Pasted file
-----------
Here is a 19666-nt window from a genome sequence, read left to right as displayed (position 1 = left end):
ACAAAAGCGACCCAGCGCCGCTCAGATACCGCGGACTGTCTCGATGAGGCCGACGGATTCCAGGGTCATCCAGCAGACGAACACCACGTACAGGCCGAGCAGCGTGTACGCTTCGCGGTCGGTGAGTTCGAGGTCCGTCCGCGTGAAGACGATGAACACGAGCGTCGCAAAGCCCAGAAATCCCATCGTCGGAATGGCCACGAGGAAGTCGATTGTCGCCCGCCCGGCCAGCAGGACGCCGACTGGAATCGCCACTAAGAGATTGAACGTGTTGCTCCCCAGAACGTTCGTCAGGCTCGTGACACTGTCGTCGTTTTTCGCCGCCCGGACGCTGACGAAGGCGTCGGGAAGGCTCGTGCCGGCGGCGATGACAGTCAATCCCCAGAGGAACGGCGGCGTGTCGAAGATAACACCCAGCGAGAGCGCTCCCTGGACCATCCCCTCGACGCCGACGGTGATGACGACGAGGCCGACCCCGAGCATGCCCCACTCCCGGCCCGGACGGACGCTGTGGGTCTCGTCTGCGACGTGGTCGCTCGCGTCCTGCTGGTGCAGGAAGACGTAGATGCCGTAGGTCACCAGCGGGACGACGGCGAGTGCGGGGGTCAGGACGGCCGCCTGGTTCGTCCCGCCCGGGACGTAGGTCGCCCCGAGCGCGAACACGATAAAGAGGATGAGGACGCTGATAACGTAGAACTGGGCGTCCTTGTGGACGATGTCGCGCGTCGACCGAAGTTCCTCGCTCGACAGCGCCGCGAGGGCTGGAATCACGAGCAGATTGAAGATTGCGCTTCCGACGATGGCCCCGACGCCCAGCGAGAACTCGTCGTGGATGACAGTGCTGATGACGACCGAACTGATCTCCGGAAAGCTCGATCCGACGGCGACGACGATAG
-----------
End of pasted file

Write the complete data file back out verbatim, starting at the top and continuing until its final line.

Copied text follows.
Here is a 19666-nt window from a genome sequence, read left to right as displayed (position 1 = left end):
ACAAAAGCGACCCAGCGCCGCTCAGATACCGCGGACTGTCTCGATGAGGCCGACGGATTCCAGGGTCATCCAGCAGACGAACACCACGTACAGGCCGAGCAGCGTGTACGCTTCGCGGTCGGTGAGTTCGAGGTCCGTCCGCGTGAAGACGATGAACACGAGCGTCGCAAAGCCCAGAAATCCCATCGTCGGAATGGCCACGAGGAAGTCGATTGTCGCCCGCCCGGCCAGCAGGACGCCGACTGGAATCGCCACTAAGAGATTGAACGTGTTGCTCCCCAGAACGTTCGTCAGGCTCGTGACACTGTCGTCGTTTTTCGCCGCCCGGACGCTGACGAAGGCGTCGGGAAGGCTCGTGCCGGCGGCGATGACAGTCAATCCCCAGAGGAACGGCGGCGTGTCGAAGATAACACCCAGCGAGAGCGCTCCCTGGACCATCCCCTCGACGCCGACGGTGATGACGACGAGGCCGACCCCGAGCATGCCCCACTCCCGGCCCGGACGGACGCTGTGGGTCTCGTCTGCGACGTGGTCGCTCGCGTCCTGCTGGTGCAGGAAGACGTAGATGCCGTAGGTCACCAGCGGGACGACGGCGAGTGCGGGGGTCAGGACGGCCGCCTGGTTCGTCCCGCCCGGGACGTAGGTCGCCCCGAGCGCGAACACGATAAAGAGGATGAGGACGCTGATAACGTAGAACTGGGCGTCCTTGTGGACGATGTCGCGCGTCGACCGAAGTTCCTCGCTCGACAGCGCCGCGAGGGCTGGAATCACGAGCAGATTGAAGATTGCGCTTCCGACGATGGCCCCGACGCCCAGCGAGAACTCGTCGTGGATGACAGTGCTGATGACGACCGAACTGATCTCCGGAAAGCTCGATCCGACGGCGACGACGATAG